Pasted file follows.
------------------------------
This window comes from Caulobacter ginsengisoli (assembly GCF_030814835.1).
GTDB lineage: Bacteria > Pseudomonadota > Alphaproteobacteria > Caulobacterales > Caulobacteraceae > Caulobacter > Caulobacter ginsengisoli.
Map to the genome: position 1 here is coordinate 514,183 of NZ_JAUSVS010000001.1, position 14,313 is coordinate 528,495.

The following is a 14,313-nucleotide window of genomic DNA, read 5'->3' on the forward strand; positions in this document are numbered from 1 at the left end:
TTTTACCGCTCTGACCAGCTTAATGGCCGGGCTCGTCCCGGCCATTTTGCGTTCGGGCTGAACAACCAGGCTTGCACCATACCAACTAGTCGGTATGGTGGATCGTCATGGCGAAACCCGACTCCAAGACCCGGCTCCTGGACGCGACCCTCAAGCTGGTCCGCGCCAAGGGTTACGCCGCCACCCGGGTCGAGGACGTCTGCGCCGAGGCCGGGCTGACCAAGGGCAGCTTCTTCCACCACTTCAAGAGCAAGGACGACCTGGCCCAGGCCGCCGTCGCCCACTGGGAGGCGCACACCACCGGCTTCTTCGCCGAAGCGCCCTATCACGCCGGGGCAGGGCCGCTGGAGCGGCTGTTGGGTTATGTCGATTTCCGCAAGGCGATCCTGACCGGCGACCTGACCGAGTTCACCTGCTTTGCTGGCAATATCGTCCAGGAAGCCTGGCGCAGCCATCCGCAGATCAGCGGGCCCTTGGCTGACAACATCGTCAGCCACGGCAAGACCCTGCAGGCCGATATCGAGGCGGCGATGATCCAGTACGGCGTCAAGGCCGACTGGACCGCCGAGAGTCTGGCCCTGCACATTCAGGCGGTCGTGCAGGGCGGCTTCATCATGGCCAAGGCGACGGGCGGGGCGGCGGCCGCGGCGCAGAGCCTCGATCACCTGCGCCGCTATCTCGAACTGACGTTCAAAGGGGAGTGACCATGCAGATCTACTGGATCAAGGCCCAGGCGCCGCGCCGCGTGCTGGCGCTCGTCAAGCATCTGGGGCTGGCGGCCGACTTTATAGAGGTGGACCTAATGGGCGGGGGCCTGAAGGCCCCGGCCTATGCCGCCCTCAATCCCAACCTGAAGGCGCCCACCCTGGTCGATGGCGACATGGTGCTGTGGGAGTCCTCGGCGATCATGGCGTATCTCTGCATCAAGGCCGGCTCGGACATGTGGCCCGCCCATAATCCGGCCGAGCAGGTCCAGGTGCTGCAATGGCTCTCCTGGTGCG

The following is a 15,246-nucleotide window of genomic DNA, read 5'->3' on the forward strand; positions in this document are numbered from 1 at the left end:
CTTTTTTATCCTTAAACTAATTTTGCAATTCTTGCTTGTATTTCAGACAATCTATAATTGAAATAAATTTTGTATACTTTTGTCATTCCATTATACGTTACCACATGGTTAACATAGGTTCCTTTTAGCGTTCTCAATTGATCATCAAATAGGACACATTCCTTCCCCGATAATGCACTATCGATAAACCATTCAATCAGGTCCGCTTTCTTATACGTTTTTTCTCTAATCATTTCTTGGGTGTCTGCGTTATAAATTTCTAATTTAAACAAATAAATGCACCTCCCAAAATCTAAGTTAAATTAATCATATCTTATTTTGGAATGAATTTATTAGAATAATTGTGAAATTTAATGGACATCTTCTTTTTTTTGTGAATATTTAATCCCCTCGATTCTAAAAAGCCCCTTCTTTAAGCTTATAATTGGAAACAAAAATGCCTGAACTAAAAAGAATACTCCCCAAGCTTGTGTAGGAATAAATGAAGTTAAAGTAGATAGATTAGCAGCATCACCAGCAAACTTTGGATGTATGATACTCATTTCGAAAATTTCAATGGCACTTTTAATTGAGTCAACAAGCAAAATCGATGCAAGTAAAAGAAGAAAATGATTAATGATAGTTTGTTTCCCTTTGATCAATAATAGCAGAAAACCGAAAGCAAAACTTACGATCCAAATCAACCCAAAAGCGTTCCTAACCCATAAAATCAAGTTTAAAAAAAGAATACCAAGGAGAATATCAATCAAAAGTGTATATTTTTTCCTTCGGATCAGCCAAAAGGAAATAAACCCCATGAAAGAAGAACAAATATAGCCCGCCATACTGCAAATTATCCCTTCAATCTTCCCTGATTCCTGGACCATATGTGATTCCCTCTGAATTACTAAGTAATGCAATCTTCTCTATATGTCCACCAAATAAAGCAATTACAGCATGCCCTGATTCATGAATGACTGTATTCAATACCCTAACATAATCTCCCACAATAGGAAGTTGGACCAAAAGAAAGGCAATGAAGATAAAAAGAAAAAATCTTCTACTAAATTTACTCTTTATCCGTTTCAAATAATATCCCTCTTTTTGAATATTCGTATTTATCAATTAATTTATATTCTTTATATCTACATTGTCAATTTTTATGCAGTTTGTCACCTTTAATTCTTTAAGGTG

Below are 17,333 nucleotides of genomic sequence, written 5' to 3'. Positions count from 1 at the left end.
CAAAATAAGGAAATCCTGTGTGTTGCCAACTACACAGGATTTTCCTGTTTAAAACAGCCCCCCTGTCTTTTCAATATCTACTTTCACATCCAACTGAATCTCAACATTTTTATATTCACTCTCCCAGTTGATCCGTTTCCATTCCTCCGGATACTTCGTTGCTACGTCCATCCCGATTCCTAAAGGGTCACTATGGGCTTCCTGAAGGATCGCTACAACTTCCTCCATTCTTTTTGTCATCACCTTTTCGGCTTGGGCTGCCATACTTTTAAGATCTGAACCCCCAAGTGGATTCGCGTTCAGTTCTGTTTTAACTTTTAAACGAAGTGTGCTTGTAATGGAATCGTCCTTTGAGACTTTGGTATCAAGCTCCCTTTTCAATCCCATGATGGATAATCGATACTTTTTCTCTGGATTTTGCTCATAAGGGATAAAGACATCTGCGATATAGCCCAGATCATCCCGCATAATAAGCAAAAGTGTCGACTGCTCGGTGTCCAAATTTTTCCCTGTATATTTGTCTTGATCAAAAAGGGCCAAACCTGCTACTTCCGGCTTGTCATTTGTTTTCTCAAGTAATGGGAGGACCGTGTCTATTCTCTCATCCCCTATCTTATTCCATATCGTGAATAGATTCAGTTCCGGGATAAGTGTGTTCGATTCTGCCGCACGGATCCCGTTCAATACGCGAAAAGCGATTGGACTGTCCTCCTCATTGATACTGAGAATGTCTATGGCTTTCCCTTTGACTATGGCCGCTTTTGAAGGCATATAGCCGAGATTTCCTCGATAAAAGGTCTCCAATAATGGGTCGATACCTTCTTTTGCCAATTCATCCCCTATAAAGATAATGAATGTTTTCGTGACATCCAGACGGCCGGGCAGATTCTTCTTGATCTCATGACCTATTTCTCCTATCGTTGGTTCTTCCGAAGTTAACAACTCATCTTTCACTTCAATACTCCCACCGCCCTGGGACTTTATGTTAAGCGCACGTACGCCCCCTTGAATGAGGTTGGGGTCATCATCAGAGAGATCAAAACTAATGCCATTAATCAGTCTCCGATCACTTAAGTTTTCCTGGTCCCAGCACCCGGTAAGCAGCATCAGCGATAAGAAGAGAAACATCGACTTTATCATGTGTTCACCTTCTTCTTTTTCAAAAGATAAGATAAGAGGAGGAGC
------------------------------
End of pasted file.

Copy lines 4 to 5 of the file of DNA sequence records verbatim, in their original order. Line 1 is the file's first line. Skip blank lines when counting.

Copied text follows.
The following is a 14,313-nucleotide window of genomic DNA, read 5'->3' on the forward strand; positions in this document are numbered from 1 at the left end:
TTTTACCGCTCTGACCAGCTTAATGGCCGGGCTCGTCCCGGCCATTTTGCGTTCGGGCTGAACAACCAGGCTTGCACCATACCAACTAGTCGGTATGGTGGATCGTCATGGCGAAACCCGACTCCAAGACCCGGCTCCTGGACGCGACCCTCAAGCTGGTCCGCGCCAAGGGTTACGCCGCCACCCGGGTCGAGGACGTCTGCGCCGAGGCCGGGCTGACCAAGGGCAGCTTCTTCCACCACTTCAAGAGCAAGGACGACCTGGCCCAGGCCGCCGTCGCCCACTGGGAGGCGCACACCACCGGCTTCTTCGCCGAAGCGCCCTATCACGCCGGGGCAGGGCCGCTGGAGCGGCTGTTGGGTTATGTCGATTTCCGCAAGGCGATCCTGACCGGCGACCTGACCGAGTTCACCTGCTTTGCTGGCAATATCGTCCAGGAAGCCTGGCGCAGCCATCCGCAGATCAGCGGGCCCTTGGCTGACAACATCGTCAGCCACGGCAAGACCCTGCAGGCCGATATCGAGGCGGCGATGATCCAGTACGGCGTCAAGGCCGACTGGACCGCCGAGAGTCTGGCCCTGCACATTCAGGCGGTCGTGCAGGGCGGCTTCATCATGGCCAAGGCGACGGGCGGGGCGGCGGCCGCGGCGCAGAGCCTCGATCACCTGCGCCGCTATCTCGAACTGACGTTCAAAGGGGAGTGACCATGCAGATCTACTGGATCAAGGCCCAGGCGCCGCGCCGCGTGCTGGCGCTCGTCAAGCATCTGGGGCTGGCGGCCGACTTTATAGAGGTGGACCTAATGGGCGGGGGCCTGAAGGCCCCGGCCTATGCCGCCCTCAATCCCAACCTGAAGGCGCCCACCCTGGTCGATGGCGACATGGTGCTGTGGGAGTCCTCGGCGATCATGGCGTATCTCTGCATCAAGGCCGGCTCGGACATGTGGCCCGCCCATAATCCGGCCGAGCAGGTCCAGGTGCTGCAATGGCTCTCCTGGTGCG